When it comes to charitable donations, lower-income people are willing to part with a much bigger chunk of their discretionary income than big earners are, a study finds. Households that bring in $50,000 to $75,000 a year give 7.6% of their post-tax and post-living expenses income, on average, while households earning $200,000 or more donate just 4%. Religious giving factored into the findings, says an analyst who helped compile philanthropic data across the US. "States like Utah and Alabama and Mississippi all end up very high on our list," he tells NPR.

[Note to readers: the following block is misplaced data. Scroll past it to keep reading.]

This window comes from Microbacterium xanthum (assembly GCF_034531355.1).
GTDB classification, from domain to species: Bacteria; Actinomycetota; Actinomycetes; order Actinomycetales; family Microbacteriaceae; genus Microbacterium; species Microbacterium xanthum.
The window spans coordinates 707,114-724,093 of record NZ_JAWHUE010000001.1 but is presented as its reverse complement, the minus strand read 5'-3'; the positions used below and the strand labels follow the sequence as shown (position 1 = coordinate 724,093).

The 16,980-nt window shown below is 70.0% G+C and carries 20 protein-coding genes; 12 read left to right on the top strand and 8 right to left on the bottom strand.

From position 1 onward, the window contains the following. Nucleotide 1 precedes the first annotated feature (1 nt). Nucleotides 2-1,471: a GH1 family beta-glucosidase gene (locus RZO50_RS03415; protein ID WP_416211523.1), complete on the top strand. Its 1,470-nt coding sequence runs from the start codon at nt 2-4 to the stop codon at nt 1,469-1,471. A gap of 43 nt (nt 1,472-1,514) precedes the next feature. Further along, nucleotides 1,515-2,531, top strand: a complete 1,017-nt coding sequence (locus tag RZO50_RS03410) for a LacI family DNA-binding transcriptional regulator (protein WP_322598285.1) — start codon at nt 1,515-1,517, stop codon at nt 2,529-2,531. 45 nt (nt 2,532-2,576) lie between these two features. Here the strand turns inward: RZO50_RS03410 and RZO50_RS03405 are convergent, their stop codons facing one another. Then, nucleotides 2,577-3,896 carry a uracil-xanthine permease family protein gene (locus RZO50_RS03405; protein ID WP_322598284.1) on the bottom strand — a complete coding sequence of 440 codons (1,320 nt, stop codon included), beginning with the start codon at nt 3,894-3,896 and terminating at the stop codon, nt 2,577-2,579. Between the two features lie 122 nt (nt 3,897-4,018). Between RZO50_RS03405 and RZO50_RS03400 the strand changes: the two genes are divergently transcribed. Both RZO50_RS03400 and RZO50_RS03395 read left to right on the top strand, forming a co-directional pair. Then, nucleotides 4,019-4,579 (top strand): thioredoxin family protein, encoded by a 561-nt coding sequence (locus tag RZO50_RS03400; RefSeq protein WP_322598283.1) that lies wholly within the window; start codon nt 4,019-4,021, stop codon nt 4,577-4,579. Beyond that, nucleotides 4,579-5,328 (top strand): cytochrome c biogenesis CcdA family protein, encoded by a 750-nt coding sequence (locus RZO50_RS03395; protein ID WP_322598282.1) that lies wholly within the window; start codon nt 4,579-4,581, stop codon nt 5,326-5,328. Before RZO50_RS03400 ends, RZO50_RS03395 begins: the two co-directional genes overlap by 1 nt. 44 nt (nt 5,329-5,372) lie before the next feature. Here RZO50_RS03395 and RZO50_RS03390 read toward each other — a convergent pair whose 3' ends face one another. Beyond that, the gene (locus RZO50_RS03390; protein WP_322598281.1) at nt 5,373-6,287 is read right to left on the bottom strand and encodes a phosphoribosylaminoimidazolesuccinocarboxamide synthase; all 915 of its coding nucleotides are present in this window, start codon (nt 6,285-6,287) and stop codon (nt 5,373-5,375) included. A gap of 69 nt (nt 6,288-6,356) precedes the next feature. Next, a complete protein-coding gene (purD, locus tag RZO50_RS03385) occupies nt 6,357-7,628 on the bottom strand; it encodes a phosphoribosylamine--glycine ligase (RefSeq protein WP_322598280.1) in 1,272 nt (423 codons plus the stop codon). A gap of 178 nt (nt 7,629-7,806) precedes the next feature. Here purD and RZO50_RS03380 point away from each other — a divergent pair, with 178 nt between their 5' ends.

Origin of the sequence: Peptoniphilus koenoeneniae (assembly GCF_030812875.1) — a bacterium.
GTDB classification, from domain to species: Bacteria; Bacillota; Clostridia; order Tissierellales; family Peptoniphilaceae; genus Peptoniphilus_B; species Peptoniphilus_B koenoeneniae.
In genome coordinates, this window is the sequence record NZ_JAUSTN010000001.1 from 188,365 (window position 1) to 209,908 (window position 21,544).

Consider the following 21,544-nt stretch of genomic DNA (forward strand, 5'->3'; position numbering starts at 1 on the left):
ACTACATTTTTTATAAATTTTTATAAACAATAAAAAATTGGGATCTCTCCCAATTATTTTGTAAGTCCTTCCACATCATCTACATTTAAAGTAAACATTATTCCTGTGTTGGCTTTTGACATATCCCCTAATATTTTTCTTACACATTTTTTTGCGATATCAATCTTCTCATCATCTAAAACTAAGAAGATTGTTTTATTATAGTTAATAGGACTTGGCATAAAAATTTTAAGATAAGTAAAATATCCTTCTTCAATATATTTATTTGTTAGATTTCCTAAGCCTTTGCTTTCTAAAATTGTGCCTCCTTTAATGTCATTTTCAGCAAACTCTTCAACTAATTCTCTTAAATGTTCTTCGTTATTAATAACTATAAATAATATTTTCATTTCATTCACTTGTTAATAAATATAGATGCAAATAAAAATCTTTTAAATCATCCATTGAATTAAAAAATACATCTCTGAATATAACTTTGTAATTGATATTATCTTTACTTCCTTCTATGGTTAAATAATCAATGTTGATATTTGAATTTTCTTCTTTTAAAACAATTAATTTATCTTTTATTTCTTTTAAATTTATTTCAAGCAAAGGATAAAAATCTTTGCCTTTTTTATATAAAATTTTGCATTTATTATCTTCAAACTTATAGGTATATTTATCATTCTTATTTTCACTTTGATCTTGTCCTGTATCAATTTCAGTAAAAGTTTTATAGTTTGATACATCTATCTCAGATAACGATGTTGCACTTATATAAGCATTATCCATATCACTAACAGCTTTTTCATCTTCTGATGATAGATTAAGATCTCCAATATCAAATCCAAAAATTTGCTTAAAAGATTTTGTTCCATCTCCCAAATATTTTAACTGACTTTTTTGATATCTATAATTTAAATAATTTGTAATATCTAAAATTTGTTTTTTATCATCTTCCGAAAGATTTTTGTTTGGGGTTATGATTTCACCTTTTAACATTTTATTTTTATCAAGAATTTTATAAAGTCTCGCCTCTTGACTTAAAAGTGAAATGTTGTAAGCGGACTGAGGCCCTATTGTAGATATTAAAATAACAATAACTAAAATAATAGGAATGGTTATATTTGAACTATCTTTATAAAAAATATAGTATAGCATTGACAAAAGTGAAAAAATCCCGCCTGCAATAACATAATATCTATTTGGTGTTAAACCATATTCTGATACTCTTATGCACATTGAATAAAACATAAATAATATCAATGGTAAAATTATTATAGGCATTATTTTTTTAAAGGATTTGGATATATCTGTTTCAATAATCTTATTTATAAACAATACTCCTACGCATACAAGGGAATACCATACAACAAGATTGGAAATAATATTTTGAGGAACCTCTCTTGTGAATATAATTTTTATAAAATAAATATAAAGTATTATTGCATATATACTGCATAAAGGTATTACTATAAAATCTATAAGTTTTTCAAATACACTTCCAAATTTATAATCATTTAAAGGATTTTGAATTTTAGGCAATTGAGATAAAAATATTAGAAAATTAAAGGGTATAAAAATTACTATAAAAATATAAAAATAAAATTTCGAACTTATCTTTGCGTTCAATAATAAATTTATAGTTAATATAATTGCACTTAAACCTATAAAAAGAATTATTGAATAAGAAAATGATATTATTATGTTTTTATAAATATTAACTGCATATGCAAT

"And states where (there's) more of a secular mindset, particularly in New England and all along the coast, tended to show up lower on the list." Another factor, however, appears to be donors' exposure to people who are struggling. In one poverty-stricken area of Washington, DC, the median donation for locals is 19% of discretionary income; even clients of an area aid group donate a dollar here and there when possible. What's more, people with large incomes who live near people with far lower incomes tend to give more than wealthy folks in wealthy areas. One key to expanding giving, then: Get low-income families' stories heard in rich neighborhoods, experts say.